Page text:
Climate change concerns everyone, so it’s important to make smart decisions about what we do, and especially about what we eat. But as we walk down the grocery aisle, it’s hard to know which foods compliment a sustainable lifestyle, and which exacerbate our carbon footprint. Luckily, there are plenty of protein-rich vegetarian foods that will leave you with a satisfied belly and a (mostly) clear conscience.
Why should you go vegetarian? In addition to its widely reported ethical and health benefits, switching to a vegetarian or vegan diet can considerably reduce your carbon footprint. Raising livestock – especially beef – is resource intensive. Going veg saves those resources by skipping the animals altogether. Still, even some vegetable are resource hogs. Choosing the following foods over more water-intensive crops can help protect one of our planet’s most precious resources.
These juicy, acidic fruits are a staple of many Americans’ diets, but did you know they are well adapted to periods of drought? Tomatoes establish deep roots early in their life cycle, making use of available soil moisture several inches below the dry, cracked surface.
Versatile as well as delicious, lentils are drought tolerant, making them a great sustainable crop. As an added bonus, lentils (as well as all plants in the legume family) convert atmospheric nitrogen into a form usable by other plants, enhancing soil health and decreasing reliance on manufactured nitrogen fertilizers.
Not only does okra require minimal water to grow, but it’s actually growing better in many parts of the country because of climate change! Okra loves a hot climate, making it great for areas that can’t support more sensitive crops.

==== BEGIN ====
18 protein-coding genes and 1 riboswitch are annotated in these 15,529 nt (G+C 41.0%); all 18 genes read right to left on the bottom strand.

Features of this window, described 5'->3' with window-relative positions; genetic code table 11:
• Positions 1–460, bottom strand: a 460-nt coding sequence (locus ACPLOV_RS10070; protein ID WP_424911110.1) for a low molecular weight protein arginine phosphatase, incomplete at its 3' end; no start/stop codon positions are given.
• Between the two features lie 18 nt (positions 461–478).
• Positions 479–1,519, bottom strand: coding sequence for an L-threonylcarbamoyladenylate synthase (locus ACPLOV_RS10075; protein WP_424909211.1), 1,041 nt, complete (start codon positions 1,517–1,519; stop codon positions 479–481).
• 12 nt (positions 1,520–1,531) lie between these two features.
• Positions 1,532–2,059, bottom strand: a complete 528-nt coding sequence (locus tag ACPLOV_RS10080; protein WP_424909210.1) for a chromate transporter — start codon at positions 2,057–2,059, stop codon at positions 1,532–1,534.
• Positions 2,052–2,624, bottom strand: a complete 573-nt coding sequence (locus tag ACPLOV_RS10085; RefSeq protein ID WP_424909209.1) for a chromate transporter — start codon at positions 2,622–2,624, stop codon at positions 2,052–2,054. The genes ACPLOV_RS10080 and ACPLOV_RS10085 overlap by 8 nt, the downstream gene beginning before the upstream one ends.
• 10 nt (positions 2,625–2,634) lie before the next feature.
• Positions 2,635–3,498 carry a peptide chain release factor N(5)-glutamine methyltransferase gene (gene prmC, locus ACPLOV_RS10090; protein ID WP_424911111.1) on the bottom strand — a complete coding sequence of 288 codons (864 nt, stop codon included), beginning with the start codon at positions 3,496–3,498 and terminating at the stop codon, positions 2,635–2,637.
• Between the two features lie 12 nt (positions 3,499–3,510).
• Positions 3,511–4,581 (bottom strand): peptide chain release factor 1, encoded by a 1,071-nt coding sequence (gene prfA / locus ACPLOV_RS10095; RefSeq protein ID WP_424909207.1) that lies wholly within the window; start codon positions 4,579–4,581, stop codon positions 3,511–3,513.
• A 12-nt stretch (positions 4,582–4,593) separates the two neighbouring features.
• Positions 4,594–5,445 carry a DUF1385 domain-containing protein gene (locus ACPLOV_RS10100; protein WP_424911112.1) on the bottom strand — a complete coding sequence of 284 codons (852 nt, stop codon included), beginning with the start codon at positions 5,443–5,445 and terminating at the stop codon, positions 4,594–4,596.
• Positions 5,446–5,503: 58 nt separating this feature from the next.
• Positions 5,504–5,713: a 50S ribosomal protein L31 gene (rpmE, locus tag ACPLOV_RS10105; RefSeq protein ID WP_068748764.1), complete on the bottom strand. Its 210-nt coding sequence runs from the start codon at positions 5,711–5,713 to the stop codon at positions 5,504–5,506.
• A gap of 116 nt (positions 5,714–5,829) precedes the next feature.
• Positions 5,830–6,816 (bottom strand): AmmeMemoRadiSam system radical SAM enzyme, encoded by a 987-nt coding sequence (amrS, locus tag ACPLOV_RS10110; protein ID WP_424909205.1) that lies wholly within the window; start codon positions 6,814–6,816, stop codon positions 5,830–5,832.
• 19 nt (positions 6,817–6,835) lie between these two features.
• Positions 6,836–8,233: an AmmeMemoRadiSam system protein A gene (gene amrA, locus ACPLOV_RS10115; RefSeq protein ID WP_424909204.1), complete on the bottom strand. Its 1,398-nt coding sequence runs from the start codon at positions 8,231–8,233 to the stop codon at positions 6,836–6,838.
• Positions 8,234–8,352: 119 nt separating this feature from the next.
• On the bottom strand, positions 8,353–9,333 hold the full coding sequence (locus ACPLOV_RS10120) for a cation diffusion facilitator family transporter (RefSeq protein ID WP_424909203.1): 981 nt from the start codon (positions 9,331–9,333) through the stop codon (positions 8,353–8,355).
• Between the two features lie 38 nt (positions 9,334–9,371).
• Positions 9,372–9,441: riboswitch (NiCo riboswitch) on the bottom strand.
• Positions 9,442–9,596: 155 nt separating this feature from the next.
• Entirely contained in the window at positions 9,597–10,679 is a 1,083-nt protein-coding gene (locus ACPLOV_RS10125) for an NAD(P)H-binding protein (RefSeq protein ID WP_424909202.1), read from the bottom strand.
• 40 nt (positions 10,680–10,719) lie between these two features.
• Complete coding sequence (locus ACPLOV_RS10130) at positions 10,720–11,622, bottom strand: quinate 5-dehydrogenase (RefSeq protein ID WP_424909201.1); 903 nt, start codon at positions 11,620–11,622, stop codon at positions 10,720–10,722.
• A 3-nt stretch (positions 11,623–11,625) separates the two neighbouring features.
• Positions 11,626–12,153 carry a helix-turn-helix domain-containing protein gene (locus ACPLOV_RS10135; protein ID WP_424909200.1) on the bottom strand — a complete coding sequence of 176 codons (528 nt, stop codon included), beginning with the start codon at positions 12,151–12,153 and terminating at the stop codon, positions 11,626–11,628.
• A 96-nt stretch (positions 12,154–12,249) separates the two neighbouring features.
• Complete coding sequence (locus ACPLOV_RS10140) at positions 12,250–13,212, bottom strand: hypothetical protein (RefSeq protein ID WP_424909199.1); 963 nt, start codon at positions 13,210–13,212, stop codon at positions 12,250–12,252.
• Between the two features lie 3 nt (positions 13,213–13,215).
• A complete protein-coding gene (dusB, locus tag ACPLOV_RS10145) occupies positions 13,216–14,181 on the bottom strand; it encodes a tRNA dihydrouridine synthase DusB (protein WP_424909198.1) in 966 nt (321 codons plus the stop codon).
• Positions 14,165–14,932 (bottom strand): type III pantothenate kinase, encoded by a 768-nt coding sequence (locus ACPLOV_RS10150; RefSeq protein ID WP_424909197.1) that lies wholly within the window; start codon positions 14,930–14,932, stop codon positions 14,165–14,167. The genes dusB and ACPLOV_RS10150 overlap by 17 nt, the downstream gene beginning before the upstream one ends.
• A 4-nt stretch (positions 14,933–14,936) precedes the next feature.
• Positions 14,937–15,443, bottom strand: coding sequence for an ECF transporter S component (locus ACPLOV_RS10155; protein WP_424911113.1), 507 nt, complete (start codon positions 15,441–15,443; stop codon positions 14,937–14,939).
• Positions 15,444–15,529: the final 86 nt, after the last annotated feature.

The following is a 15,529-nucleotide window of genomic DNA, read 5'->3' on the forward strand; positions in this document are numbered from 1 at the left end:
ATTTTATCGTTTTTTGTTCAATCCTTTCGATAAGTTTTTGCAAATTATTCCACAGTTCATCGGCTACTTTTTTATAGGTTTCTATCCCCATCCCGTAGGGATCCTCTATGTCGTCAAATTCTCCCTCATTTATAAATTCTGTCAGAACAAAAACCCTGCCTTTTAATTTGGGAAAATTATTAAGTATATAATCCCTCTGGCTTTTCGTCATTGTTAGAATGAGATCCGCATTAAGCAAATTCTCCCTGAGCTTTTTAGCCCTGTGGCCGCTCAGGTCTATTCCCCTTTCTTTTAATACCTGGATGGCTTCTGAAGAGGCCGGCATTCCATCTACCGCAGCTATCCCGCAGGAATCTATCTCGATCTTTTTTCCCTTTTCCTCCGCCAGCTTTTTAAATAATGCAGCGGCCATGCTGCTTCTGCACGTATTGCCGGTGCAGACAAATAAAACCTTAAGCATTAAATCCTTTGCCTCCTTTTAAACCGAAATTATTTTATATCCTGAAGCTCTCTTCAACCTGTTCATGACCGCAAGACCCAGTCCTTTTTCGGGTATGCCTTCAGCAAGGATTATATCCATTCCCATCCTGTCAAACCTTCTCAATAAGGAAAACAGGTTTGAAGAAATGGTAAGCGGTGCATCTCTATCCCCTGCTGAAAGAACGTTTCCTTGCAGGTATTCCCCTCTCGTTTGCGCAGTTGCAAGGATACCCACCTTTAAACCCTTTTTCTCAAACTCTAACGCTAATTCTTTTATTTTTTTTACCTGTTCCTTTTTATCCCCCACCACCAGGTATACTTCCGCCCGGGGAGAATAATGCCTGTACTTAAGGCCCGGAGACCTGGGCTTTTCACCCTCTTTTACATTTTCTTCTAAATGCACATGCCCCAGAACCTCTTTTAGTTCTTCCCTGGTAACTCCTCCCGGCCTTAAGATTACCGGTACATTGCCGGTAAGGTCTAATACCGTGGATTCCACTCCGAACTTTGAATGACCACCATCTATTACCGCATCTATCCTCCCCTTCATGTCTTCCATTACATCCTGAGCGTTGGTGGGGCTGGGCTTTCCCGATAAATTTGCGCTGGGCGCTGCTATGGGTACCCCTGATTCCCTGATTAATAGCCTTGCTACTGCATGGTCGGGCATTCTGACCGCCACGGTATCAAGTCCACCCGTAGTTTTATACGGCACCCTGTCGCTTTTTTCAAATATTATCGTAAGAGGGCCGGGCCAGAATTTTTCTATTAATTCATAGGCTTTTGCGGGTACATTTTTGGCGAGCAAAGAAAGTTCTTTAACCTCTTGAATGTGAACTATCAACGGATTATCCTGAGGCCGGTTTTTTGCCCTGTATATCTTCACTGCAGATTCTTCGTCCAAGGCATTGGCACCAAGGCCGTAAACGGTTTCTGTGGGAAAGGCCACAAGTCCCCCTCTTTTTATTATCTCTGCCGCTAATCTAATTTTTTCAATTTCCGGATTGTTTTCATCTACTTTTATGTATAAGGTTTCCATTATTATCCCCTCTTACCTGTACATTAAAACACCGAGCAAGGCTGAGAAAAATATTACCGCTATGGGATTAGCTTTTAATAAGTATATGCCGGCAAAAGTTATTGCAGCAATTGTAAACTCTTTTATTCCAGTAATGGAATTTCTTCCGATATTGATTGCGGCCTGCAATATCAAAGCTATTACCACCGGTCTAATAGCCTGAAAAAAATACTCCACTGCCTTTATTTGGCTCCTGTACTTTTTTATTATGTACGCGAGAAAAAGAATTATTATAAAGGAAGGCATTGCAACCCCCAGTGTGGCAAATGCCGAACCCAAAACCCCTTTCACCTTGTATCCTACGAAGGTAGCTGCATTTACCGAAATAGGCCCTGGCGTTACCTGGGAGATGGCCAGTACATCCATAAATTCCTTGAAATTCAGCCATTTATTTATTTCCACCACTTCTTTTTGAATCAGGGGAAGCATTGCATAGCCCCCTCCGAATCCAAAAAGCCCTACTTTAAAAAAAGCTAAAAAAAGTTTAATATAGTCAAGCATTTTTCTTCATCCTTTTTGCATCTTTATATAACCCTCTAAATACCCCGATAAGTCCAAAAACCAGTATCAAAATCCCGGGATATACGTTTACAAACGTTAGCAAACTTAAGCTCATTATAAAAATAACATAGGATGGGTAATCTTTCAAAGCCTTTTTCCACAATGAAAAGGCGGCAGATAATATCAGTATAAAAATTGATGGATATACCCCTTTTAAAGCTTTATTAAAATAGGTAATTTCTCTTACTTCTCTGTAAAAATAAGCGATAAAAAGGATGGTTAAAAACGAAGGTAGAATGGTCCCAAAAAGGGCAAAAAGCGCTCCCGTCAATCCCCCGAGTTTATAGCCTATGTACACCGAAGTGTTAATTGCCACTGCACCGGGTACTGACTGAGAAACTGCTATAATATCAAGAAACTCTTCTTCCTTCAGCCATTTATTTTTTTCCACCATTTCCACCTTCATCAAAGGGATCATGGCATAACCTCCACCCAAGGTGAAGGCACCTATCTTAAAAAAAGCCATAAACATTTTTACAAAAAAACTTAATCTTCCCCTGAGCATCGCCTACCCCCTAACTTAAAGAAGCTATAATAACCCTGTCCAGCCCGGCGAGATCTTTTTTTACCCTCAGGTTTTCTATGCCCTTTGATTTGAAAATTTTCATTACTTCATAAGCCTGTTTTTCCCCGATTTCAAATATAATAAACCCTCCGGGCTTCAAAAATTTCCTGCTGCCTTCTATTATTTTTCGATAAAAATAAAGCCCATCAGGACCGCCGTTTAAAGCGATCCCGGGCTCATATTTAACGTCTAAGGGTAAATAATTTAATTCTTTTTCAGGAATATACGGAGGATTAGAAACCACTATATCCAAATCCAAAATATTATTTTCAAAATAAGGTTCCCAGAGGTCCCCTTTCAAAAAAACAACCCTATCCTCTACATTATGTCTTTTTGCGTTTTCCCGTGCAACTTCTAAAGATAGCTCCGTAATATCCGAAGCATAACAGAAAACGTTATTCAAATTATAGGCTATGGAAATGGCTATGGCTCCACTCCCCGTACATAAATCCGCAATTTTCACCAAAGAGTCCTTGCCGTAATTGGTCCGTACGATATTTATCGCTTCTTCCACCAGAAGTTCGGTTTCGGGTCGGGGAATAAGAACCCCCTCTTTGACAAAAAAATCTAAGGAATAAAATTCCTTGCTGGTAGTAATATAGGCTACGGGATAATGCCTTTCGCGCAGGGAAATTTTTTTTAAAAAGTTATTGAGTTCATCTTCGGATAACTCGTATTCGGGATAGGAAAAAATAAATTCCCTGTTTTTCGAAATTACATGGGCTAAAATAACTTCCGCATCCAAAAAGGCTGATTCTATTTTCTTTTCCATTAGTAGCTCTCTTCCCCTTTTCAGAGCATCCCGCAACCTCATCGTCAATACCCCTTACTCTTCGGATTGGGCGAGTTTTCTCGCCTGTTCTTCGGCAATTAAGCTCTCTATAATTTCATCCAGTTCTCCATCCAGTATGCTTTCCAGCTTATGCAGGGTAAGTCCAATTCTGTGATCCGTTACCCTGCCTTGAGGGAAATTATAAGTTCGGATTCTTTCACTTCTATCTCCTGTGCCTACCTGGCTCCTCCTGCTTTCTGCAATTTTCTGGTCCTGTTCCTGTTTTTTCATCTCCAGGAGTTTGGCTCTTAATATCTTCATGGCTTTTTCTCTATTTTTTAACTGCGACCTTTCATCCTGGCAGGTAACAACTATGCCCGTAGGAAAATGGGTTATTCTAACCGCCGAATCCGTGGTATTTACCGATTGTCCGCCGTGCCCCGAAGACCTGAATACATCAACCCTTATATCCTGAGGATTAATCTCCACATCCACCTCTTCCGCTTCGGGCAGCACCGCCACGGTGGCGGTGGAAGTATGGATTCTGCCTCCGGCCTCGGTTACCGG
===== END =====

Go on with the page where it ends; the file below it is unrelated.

Crunchy and fun, I bet you didn’t know that snap peas are a great sustainable vegetable too! What makes them perfect is their relatively short growing season and ability to produce seed with minimal water requirements.
Much like tomatoes, squash grow deep roots that can access hard to reach water several inches below the surface. They also produce large, flat leaves that keep the ground shaded. Not to mention, they’re fantastic in stir fries!
An absolutely essential ingredient in almost any dish, you’ll be happy to learn that onions require relatively little water to grow. Although their roots are shallow and must be kept moist, agricultural technologies like drip irrigation keep onions at the right condition without overusing water.
Incorporating these vegetables into your diet can help reduce agricultural water use, putting less strain on the environment. However, no matter what vegetables you choose to eat, reducing your meat consumption is a great way to lower your carbon footprint. Want to spread the word about sustainable foods? Talk to your local restaurants and ask if they use sustainable produce, or talk to your friends about the importance of sustainable eating. Together, we can help reverse climate change through making smart choices.